Concussion: Tests and diagonosis

Staff, Mayo Clinic. “Definition.” Mayo Clinic. Mayo Foundation for Medical Education and Research, 22 Feb. 2011. Web. 28 Feb. 2013.

You may or may not know what to do if you get a concussion. This could be your first of second, but whether it be your first or second you shouldn’t take it lightly. If a blow to your head, neck or upper body has caused symptoms such as a headache, dizziness, nausea or loss of consciousness, chances are you’ve had a concussion. Although these signs and symptoms of these injuries may not appear until hours or days after the injury. Brain imaging may be required to determine whether the injury is severe and has caused bleeding or swelling in your skull.

The Mayo Clinic says they may perform neurological exams like:

  • Memory and concentration
  • Vision
  • Hearing
  • Strength and sensation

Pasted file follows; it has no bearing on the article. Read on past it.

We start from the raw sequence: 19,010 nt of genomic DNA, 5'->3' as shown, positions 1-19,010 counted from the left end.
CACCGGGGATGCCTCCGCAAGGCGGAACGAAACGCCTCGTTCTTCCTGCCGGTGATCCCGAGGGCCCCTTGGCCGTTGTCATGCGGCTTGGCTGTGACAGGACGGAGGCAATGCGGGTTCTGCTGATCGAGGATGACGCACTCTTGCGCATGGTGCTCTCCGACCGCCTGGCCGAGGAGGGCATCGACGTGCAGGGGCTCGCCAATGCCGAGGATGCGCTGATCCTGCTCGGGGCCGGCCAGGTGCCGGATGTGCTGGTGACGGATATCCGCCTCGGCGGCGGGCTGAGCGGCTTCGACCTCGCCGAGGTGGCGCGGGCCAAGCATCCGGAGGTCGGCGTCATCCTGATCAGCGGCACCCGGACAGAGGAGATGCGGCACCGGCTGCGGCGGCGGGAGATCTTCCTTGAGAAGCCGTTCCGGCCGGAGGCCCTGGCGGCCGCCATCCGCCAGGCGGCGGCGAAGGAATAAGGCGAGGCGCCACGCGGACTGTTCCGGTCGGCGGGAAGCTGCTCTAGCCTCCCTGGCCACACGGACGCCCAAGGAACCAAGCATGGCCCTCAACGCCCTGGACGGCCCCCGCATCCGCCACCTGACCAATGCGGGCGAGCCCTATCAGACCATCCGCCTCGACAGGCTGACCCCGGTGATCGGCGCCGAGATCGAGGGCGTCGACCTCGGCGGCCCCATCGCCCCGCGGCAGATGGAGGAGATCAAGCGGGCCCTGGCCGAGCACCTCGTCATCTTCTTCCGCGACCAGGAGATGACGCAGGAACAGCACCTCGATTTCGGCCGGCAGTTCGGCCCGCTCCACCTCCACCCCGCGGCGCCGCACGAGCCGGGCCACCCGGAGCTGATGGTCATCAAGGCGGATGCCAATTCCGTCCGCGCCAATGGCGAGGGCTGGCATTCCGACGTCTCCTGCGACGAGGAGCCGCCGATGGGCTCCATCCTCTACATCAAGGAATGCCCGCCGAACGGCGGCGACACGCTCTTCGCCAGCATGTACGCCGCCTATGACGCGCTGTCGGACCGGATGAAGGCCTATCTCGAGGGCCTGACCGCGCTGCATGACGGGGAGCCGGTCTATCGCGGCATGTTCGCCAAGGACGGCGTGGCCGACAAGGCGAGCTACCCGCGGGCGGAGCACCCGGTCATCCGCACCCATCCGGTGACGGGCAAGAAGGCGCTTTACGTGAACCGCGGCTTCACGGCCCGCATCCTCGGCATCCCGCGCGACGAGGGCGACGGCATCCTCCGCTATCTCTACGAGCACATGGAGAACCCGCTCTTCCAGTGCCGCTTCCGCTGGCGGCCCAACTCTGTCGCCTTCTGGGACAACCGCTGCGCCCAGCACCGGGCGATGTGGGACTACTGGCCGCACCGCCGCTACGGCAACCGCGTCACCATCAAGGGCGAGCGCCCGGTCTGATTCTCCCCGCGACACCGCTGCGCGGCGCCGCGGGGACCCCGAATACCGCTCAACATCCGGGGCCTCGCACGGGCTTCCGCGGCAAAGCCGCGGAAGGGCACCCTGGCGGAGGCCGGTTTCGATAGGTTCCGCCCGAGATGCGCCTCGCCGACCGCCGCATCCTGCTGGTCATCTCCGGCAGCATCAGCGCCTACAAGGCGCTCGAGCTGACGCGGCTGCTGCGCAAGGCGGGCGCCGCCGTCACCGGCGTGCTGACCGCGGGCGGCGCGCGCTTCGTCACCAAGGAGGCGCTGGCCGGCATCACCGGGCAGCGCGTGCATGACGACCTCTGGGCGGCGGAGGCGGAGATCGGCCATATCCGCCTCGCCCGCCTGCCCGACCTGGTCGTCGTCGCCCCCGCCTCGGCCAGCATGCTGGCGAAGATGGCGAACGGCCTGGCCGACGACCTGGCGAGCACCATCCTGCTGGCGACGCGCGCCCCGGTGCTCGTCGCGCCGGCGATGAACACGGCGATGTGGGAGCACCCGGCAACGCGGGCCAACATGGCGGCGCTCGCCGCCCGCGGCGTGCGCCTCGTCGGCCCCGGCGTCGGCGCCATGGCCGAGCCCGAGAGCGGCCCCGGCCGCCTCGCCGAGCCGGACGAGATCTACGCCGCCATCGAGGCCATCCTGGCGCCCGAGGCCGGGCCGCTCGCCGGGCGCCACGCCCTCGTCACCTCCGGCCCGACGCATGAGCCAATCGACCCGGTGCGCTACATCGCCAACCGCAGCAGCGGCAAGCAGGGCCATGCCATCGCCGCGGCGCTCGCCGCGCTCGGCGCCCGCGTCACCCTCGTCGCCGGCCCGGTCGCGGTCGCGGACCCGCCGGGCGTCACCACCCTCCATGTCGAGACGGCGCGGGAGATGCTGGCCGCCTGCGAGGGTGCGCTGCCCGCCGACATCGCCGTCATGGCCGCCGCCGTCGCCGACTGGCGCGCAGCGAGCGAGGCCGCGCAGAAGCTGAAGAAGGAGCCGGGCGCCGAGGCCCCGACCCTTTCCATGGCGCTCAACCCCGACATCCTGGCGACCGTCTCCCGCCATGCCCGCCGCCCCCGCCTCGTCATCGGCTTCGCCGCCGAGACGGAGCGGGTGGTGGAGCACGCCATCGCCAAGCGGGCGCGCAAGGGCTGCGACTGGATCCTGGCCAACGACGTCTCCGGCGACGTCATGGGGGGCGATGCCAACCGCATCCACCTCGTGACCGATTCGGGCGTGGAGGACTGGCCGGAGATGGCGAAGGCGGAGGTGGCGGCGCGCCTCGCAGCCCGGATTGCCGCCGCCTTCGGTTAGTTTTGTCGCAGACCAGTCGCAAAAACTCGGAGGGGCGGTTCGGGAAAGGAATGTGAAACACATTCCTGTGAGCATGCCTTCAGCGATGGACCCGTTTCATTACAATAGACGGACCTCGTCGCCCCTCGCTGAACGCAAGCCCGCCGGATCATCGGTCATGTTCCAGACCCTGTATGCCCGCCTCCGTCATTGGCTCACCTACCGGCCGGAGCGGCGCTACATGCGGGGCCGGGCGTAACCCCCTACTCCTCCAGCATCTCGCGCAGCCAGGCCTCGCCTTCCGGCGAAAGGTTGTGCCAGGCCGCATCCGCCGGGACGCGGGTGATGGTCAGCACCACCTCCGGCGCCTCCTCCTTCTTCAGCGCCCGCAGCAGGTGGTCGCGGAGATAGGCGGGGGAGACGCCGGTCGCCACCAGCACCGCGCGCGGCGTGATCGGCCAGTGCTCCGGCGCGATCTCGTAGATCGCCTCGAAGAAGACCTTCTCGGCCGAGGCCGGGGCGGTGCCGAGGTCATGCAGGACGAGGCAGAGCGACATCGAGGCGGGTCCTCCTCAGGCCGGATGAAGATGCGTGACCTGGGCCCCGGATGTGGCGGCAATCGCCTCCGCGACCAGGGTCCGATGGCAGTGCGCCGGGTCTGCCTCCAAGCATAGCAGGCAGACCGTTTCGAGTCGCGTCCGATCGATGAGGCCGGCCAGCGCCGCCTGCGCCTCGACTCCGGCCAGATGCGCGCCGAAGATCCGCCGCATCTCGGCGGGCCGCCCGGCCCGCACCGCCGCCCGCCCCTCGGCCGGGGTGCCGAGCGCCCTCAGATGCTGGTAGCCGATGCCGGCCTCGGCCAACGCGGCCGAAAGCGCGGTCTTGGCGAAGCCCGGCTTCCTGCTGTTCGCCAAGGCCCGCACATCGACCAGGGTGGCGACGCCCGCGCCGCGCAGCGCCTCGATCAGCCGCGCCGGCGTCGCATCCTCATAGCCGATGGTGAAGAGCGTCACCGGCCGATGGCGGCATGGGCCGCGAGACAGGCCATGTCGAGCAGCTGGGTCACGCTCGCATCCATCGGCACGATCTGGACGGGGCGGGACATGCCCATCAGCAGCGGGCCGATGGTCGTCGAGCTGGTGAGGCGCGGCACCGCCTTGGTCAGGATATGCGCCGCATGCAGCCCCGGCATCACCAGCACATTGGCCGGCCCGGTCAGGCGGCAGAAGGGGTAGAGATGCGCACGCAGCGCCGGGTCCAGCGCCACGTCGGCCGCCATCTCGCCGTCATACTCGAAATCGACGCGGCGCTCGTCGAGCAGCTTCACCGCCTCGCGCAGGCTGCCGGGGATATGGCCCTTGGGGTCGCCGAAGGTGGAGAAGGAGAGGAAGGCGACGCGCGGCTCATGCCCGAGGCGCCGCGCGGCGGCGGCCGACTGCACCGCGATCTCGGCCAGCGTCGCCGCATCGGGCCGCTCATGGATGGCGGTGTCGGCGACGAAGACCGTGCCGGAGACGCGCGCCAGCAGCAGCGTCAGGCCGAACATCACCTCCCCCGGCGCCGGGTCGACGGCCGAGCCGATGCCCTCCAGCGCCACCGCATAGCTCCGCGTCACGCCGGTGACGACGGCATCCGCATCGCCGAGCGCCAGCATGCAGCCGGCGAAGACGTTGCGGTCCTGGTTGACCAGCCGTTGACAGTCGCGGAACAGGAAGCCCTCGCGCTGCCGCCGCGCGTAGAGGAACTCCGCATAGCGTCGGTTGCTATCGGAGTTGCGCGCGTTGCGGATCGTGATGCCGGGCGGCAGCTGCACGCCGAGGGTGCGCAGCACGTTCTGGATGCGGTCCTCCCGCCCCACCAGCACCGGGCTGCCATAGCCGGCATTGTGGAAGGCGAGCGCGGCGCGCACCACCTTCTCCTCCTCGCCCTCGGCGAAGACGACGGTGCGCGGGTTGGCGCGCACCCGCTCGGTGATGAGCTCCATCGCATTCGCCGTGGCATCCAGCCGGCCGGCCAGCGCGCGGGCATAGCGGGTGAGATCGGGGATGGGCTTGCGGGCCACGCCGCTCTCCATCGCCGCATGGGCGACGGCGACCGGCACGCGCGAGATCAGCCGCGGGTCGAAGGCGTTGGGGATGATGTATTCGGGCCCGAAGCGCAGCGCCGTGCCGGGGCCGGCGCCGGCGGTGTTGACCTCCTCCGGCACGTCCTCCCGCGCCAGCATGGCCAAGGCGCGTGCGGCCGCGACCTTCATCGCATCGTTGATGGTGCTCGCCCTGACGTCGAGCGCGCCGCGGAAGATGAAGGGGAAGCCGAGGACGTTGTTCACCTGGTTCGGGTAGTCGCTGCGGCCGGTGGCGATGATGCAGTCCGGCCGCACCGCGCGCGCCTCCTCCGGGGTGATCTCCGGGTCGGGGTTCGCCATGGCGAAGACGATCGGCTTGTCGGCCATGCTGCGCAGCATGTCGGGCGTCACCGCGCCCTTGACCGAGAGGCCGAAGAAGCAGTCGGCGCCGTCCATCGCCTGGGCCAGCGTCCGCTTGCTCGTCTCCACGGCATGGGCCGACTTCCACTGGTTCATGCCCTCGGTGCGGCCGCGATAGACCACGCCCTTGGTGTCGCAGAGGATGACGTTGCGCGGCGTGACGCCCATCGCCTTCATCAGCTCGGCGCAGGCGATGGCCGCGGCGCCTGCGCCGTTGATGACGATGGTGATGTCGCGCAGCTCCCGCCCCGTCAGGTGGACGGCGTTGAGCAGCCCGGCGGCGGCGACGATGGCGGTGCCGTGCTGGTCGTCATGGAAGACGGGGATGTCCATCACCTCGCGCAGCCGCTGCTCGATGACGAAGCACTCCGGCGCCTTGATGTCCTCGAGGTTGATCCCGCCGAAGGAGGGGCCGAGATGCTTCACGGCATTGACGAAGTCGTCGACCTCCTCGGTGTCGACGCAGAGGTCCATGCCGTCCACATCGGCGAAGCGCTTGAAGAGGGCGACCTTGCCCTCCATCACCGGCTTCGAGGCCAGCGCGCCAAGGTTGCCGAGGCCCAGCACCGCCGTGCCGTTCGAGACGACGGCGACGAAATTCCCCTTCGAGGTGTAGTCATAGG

• Balance
  • Coordination
  • Reflexes

According to Mayo Clinic “A cranial computerized tomography (CT) scan is the standard test to assess the brain right after injury. A CT scanner takes multiple cross-sectional X-rays and combines all the resulting images to produce detailed, two-dimensional images of your skull and brain. During the procedure, you lie still on a table that slides through a large, doughnut-shaped X-ray machine. The scan is painless and generally takes less than 10 minutes.” Although this test may not always be required or performed.

If it comes down to it the hospital may keep you overnight for observation. It may be okay for you to be observed at home if OK’d by your doctor, someone should check on you every few hours for at least 24 hours. You may also need to be awakened periodically to make sure you can be roused to normal consciousness.

 

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